Seth Dowland is Assistant Professor in the Department of Religion at Pacific Lutheran University. His book, Family Values and the Rise of the Christian Right, charts the influence of Christian “family values” advocacy across three decades and a variety of issues. I recently spoke with Dowland about the project, the politics, and the significance of family in the United States.
ECM: You introduce “family values” as the key term of the Christian Right in the late twentieth-century United States. Why was this term so influential for this group in this place and time?
SD: Many of the political reforms enacted from the 1930s through the 1960s—particularly the expansion of the welfare state and the passage of civil rights legislation—attempted to expand equal rights to all people. Political liberals celebrated these developments, while conservatives looked around the nation at the beginning of the 1970s and saw economic stagnation, riots, sexual revolution, a decline in patriotism, and an increase in crime and drug use. Ministers and political conservatives argued that America was in decline. They believed that decline happened because of the demise of the “traditional family.”
Scholar Stephanie Coontz has shown that the concept of a traditional family—breadwinning father, stay-at-home mother, and children who enjoy a lengthy and protected childhood—is a fiction. In fact, even idealizing this version of the traditional family is a fairly recent phenomenon.
Democrats in the 1970s agreed with Republicans that they ought to promote families, but they wanted to broaden the concept of family to include single-parent families, multi-generational households, and, in some cases, gay couples. Political conservatives rejected the attempt to broaden the concept of family and placed defense of the traditional family at the center of their political agenda.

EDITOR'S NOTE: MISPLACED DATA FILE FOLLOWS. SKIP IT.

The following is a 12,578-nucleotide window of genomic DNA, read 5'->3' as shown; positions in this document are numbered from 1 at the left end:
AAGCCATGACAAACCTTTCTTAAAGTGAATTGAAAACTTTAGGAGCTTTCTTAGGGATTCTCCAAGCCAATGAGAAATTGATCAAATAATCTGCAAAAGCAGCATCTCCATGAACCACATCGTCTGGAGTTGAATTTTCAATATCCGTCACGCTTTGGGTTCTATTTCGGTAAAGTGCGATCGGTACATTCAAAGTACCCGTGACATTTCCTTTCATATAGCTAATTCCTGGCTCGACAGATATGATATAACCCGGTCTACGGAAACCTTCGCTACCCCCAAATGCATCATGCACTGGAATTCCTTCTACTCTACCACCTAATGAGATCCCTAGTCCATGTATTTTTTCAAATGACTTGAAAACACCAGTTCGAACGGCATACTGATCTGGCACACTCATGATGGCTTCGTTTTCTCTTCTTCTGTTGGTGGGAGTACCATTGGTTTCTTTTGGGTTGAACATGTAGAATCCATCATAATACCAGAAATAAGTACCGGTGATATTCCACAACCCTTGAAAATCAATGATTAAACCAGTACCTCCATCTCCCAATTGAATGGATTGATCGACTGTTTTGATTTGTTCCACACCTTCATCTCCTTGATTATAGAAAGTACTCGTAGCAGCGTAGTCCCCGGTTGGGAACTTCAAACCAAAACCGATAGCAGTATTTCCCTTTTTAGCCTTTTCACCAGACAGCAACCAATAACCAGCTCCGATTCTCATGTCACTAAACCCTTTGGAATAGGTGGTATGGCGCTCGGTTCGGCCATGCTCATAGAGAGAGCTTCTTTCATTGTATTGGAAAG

This agenda—defending and promoting family values—resonated with evangelical Christians because it spoke to two of their central convictions.First, evangelicals believed that gender was part of the created order, that men and women were created by God to fulfill different roles. In traditional families, men provided and protected, while women bore, reared and nurtured children. Movements that viewed gender roles as the product of patriarchal social constructions—such as second-wave feminism—represented a denial of God’s good creation, which spelled out biologically appropriate roles for men and women.
Second, evangelicals believed that God designed institutions like the family and the church to run under certain authority structures. While evangelicals voiced support for equal rights, they wanted to retain the authority structures that kept human sinfulness in check. Traditional families exemplified those godly authority structures: Husbands led their wives, and parents had authority over children. Promoting family values gave evangelicals a way to uphold their beliefs about gender and authority in the broader culture.